Top sources of vitamin C

What does it do?

Vitamin C can't be stored in the body, so you need it in your diet every day, it is an important anti-oxidant (1), improves iron absorption (2) and is involved in the metabolism (production) of protein (3,4). On top of that, it is needed for collagen creation which is vital for wound healing and connective tissue as well as maintaining immune function (5). So there’s no excuse not to get a daily dose of this crucial vitamin and the best sources to munch - fruits and veggies.

How much do I need?

Adults aged 19 to 64 need 40mg of vitamin C a day and you can easily get all the vitamin C you need from your daily diet. Steaming and microwaving tend to limit the amount lost in the cooking process (6)

If not enough is eaten then scurvy can develop after intaking less than 10mg a day within a month (7,8,9).

Where do I get it?

Top sources of vitamin C - Mg per 100g of food (10)


  • Acerola, (west-indian cherry), raw 1,678

  • Guavas, common, raw 228

  • Blackcurrants raw 180

  • Kiwifruit, ZESPRI SunGold, raw 161


  • Peppers, hot chilli, green, raw 242

  • Peppers, sweet, yellow, raw 184

  • Peppers, sweet, green, sauteed 177

  • Peppers, sweet, red, boiled 171

  • Mustard spinach, (tendergreen), raw 130

  • Kale, raw 93

  • Broccoli, raw 93

  • Cauliflower, raw 88

  • Brussels sprouts, raw 85


  • Coriander leaf, dried 567

  • Thyme, fresh 160

  • Parsley, fresh 133


(1) Frei B, England L, Ames BN. Ascorbate is an outstanding antioxidant in human blood plasma. Proc Natl Acad Sci U S A 1989;86:6377-81.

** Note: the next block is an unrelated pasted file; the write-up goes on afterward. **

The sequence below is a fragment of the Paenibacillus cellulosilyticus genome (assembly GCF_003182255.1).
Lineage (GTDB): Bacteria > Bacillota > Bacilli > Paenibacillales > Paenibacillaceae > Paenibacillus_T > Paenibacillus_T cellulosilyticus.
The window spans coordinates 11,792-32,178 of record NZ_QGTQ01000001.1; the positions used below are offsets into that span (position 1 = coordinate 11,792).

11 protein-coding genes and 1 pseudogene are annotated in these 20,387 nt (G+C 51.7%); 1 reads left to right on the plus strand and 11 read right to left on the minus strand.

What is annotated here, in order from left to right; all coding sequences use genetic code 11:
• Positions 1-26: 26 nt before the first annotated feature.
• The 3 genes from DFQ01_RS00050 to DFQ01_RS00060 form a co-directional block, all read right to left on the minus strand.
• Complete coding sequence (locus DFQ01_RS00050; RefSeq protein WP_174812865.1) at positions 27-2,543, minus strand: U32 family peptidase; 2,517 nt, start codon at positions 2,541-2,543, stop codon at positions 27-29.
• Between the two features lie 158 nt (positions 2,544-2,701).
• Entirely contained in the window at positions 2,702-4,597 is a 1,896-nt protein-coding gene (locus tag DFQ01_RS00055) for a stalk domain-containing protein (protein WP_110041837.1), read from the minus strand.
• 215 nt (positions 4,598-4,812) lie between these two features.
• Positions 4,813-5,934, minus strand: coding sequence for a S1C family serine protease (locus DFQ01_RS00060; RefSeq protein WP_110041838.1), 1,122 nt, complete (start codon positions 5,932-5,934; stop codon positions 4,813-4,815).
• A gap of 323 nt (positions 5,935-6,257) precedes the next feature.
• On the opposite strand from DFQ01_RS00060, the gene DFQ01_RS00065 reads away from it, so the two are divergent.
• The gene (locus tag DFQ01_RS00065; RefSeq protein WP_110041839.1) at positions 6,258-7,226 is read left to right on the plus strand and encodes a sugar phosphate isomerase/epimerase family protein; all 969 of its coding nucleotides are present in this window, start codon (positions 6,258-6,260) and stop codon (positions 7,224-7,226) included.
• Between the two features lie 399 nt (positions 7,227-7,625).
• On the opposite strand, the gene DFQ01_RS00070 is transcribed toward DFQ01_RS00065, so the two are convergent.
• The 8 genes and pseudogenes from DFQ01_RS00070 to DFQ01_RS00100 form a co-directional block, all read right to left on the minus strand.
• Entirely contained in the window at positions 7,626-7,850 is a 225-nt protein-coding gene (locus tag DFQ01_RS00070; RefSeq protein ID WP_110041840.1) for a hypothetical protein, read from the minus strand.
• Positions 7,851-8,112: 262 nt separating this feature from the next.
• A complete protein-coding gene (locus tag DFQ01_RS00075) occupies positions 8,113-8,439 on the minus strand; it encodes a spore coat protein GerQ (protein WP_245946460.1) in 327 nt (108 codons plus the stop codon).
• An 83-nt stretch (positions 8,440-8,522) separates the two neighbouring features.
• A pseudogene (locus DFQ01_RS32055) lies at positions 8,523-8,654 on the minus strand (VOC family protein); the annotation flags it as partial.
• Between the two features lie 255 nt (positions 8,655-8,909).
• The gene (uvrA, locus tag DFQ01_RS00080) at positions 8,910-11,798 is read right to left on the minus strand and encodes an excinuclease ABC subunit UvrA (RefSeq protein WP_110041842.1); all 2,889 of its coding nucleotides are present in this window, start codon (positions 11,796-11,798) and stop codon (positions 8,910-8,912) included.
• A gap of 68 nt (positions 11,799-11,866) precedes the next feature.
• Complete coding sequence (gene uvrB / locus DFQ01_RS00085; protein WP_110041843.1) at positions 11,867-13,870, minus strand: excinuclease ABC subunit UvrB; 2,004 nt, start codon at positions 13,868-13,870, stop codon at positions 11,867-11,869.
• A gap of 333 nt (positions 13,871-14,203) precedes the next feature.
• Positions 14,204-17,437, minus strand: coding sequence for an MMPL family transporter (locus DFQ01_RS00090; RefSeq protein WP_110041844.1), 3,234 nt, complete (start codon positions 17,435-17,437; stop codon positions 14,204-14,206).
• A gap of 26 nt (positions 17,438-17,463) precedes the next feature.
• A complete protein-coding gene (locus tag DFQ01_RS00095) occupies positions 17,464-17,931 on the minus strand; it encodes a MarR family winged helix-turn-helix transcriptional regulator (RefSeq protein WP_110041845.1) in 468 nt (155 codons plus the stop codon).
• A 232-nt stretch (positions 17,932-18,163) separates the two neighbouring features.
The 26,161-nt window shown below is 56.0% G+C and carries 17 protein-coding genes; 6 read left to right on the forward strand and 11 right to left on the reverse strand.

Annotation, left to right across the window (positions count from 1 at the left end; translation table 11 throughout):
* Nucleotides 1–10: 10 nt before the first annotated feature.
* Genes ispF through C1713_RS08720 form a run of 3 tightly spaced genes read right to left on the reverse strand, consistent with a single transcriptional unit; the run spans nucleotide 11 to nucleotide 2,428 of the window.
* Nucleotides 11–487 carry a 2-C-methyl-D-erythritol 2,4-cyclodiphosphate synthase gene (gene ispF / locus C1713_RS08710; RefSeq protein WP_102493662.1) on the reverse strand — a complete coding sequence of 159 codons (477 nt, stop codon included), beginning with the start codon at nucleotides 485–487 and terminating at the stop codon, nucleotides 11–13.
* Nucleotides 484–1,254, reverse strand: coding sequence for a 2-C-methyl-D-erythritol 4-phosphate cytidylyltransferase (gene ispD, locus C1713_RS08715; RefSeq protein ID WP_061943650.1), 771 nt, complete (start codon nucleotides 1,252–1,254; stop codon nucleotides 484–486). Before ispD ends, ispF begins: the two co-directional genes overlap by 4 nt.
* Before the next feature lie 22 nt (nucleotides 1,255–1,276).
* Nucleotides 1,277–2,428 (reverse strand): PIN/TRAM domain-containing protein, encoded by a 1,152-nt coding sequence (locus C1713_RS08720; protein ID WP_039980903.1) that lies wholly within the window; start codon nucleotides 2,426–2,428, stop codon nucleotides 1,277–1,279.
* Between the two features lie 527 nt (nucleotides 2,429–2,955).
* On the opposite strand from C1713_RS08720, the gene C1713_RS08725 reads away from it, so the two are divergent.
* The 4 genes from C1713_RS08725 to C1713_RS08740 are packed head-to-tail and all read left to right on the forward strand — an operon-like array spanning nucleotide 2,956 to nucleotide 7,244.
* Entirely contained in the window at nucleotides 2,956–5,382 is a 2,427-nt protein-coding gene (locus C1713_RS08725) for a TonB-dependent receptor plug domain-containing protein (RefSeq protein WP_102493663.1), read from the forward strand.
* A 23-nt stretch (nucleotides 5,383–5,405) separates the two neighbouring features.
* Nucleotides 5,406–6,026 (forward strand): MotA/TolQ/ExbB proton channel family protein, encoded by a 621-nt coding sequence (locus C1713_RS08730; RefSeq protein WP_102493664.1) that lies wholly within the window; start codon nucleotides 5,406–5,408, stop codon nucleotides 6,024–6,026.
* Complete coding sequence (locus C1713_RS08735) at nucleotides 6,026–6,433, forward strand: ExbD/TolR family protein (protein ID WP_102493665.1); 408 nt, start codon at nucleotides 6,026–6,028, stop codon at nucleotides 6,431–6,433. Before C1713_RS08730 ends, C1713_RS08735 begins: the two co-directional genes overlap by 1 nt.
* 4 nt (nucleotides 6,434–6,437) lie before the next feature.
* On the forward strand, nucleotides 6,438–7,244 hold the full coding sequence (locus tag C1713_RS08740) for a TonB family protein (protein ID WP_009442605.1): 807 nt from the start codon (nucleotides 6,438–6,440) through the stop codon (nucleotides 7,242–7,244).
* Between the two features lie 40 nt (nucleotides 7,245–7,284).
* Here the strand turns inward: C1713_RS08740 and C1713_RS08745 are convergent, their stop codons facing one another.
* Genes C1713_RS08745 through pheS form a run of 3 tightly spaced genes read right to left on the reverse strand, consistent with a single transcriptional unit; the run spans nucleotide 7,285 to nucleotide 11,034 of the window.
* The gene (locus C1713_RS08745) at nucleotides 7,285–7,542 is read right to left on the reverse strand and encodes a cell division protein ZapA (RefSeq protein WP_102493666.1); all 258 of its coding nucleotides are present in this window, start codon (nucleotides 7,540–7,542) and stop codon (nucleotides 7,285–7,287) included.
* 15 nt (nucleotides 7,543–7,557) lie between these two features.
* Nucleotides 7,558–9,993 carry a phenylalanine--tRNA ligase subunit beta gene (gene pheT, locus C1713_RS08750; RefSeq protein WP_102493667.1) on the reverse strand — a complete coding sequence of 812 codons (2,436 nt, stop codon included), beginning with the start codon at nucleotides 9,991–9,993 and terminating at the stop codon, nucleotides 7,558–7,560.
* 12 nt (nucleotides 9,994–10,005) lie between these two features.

(2) Gershoff SN. Vitamin C (ascorbic acid): new roles, new requirements? Nutr Rev 1993;51:313-26.

(3) Li Y, Schellhorn HE. New developments and novel therapeutic perspectives for vitamin C. J Nutr 2007;137:2171-84.

(4) Carr AC, Frei B. Toward a new recommended dietary allowance for vitamin C based on antioxidant and health effects in humans. Am J Clin Nutr 1999;69:1086-107.

(5) Jacob RA, Sotoudeh G. Vitamin C function and status in chronic disease. Nutr Clin Care 2002;5:66-74.

(6) https://www.nhs.uk/conditions/vitamins-and-minerals/vitamin-c/

(7) Weinstein M, Babyn P, Zlotkin S. An orange a day keeps the doctor away: scurvy in the year 2000. Pediatrics 2001;108:E55. [PubMed abstract]

(8) Wang AH, Still C. Old world meets modern: a case report of scurvy. Nutr Clin Pract 2007;22:445-8. [PubMed abstract]

(9) Institute of Medicine. Food and Nutrition Board. Dietary Reference Intakes for Vitamin C, Vitamin E, Selenium, and Carotenoidsexternal link disclaimer. Washington, DC: National Academy Press, 2000.



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